Colonial Capitalism

Before working at Fluor, Carroll ran operations for U.S. Shell during a period when the parent Royal Dutch Shell was under attack for its handling of protests against its operations on the Ogoni tribal lands in Nigeria. Activists were attacked by a private police force allegedly run by the company.

The second man mentioned by industry sources for a major job in Iraq is Rodney Chase, a longtime BP executive involved in major deals and deputy chairman of beverage behemoth Diageo (Smirnoff's, Bailey's, Captain Morgan, Jose Cuervo, et al.) and supermarket superfirm Tesco (the United Kingdom's largest retailer).

Discussion of outsiders running the Iraq oil business already has ignited controversy. Issam al-Chalabi, the Iraqi oil minister from 1987 to 1990 (no relation to U.S. puppet Ahmed Chalabi), told the news service last week, "I believe that any kind of direct rule by the Americans, whether military or civilian, will be rejected and resisted by Iraqis."

On the other hand, al-Chalabi said a UN-run operation could work. Of course, the U.S. seems intent on avoiding the UN. A recent proposal by the Heritage Foundation suggests a scheme in which the U.S. government would guide Iraq toward privatization of the oil industry.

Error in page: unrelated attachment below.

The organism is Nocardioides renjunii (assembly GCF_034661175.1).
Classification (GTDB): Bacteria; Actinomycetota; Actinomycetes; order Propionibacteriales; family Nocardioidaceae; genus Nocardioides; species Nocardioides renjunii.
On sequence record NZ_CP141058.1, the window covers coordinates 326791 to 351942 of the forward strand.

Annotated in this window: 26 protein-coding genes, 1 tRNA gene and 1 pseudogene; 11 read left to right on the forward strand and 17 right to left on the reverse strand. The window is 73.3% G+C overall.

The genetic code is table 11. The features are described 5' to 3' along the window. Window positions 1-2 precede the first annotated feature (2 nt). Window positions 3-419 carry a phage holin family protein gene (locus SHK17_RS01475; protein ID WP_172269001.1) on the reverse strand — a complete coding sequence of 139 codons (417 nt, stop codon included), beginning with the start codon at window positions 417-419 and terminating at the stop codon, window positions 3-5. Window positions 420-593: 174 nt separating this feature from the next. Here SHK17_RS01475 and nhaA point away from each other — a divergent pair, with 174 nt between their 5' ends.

But having captured the Iraqi oil fields, the U.S. may find that it's not so simple to market the oil because of Iraq's outstanding debts abroad. Creditors may well attempt to tie up any oil shipments in an effort to get their money back. Among them are the major oil companies, whose holdings were nationalized in the 1950s. These firms may lay claim to their former holdings, which would cause an endless legal fight. Until ownership of Iraqi oil is firmly settled, the UN's Oil for Food program is the one existing, agreed-upon arrangement for oil sales. Even Bush seems to acknowledge that. In the end, it may not be so easy to get rid of the UN.

Additional reporting by Phoebe St. John and Joanna Khenkine.
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